Prime Minister Stephen Harper says he's very sorry, frustrated, and extremely angry about his former chief of staff covering Sen. Mike Duffy's housing expenses.
Harper made the comment on a trip to Peru today.
Clearly, Harper is creating some distance between him and Duffy, who charged taxpayers more than $90,000 to maintain a home in Ottawa.
But Duffy isn't Harper's only former pal who's in a spot of trouble.
Last night, Jon Stewart and Jimmy Kimmel poked fun at Toronto mayor Rob Ford on their talk shows.
Harper is a famous friend of Ford, who's facing unproven allegations that he smoked crack with an Etobicoke drug dealer.
So will Harper show up at Ford's summer barbecue this year?
As usual, it is glorious.
I can't quite decide what's makes me laugh the hardest: when the animated Rob Ford throws a beer bottle at a child or the partying with a beaver, a Mountie, and a Toronto Maple Leaf.
One thing's for sure: the video is entirely correct in its assessment that if Ford's "smoking, drinking, fighting, bad driving, and colorful racial comments didn't bother Toronto voters, crack smoking probably won't either."
"Well, that was easy," Premier Christy Clark quipped as she took the stage to speak before a packed ballroom at the Sheraton Wall Centre in downtown Vancouver last night (May 14).
The leader of the B.C. Liberals was joking about her party's victory over the NDP, which was not easy, and almost totally unexpected.
Clark may have led the Liberals to a fourth consecutive win, but she lost her own constituency of Vancouver-Point Grey to the NDP's David Eby.
With the NDP poised to win tomorrow's provincial election, the B.C. Liberals' redbaiting has begun in earnest.
A reporter with Black Press—whose owner's face graces the B.C. Liberal platform—has just quoted an astonishing claim by veteran B.C. Liberal MLA Mike de Jong.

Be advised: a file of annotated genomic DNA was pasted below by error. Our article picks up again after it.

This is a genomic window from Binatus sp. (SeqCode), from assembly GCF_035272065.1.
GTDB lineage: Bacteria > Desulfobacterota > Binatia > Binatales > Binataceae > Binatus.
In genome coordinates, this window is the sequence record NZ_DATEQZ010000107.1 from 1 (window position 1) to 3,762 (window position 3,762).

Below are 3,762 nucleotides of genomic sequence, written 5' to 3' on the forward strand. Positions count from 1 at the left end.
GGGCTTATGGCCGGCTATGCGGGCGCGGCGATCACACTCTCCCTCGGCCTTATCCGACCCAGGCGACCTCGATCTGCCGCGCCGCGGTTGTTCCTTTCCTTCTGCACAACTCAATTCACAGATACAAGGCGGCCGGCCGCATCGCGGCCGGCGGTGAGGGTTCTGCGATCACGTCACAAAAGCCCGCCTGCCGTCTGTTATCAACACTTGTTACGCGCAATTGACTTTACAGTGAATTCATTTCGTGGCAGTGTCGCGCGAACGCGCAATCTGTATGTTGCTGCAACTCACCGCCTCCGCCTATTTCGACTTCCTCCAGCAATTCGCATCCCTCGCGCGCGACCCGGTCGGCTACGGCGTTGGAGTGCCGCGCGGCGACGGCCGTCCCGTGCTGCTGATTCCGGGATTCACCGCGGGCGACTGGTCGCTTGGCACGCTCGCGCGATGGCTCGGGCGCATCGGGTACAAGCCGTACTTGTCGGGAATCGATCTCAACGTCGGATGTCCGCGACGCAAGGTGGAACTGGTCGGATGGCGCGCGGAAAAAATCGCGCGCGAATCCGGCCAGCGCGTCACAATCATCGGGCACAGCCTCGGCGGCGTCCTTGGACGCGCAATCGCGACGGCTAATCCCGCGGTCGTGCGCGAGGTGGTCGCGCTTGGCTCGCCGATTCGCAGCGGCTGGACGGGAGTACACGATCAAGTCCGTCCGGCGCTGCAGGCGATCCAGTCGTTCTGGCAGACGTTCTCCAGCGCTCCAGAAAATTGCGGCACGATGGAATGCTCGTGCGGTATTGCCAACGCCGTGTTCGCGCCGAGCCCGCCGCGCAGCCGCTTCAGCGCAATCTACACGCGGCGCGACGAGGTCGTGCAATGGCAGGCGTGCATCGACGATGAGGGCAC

According to de Jong, the NDP's "dream" bears a remarkable resemblance to the Bolivarian revolution advanced by recently deceased Venezuelan socialist president Hugo Chavez.
De Jong based this outlandish allegation on ideas coming out of an NDP provincial council meeting.
Raising a red scare is part of a last-minute B.C. Liberal scheme to convince voters that the NDP has a secret agenda to take the province on a Trotskyite turn after the election.
With B.C.'s general election only two days away, local songstress Shirley Gnome has released a video letting people know exactly where her vote is going on May 14.
As she says in the video's description: "I may just be a dirty country singer with questionable morals, but I know what I want."
If you watch the ad above, you'll see how a shadowy group of Republicans tried to make one of their own look like he has no principles.
This 2010 "weathervane ad" targeted Bradley Byrne, who was seeking the GOP nomination for gubernatorial candidate of Alabama.
The nasty ad helped a far right winger, Robert Bentley, win the primary and go on to become governor.
FactCheck.org, which monitors political ads from its base at the University of Pennsylvania, condemned the advertising assault on Byrne, concluding that some of the ads were misleading.
The B.C. Liberals' slogan in 2009 was "Keep B.C. Strong".
The B.C. Liberals' slogan in 2013 is "Strong Economy Secure Tomorrow".
The implication is that their opponents are weak.
As polls show the B.C. Liberals going down to defeat, they're explicitly saying this, claiming that NDP Leader Adrian Dix will provide weak economic leadership.
It's called trying to define your opponent.
Voters can be forgiven for wondering if the B.C. Liberals spend too much time with marketing and advertising experts and not enough time thinking about public policies.
Before last federal election, I had some fun writing a mock Vancouver Sun editorial in advance of its real one endorsing Stephen Harper and the Conservatives.
Tomorrow, I won't be surprised if the same newspaper publishes a lead editorial endorsing Christy Clark and the B.C. Liberals in advance of the Tuesday (May 14) election. Don't be shocked if the Province newspaper follows suit on the next morning.
Here's my guess of what's going through the mind of any Vancouver Sun editorial writer who may be assigned the dreary task of urging readers to reelect the B.C. Liberals:
What the hell did I do to deserve this job?
Last night, I was amused to see B.C. Liberal Leader Christy Clark mention Margaret Thatcher during a friendly Q&A with Global TV's Squire Barnes.
I've had a hunch for a while that Clark is trying to model her campaign on some sort of Meryl Streep movie.
A new B.C. Liberal ad (see above) tries to reinforce this point that she's our Iron Lady.
It's clearly designed to win over blue-collar voters in the 250 area code of the province.
Activist Brigette DePape, who made headlines for her protest of the Harper government while she was a parliamentary page, shares a poem of resistance and hope with a crowd at Grandview Park on May Day (May 1).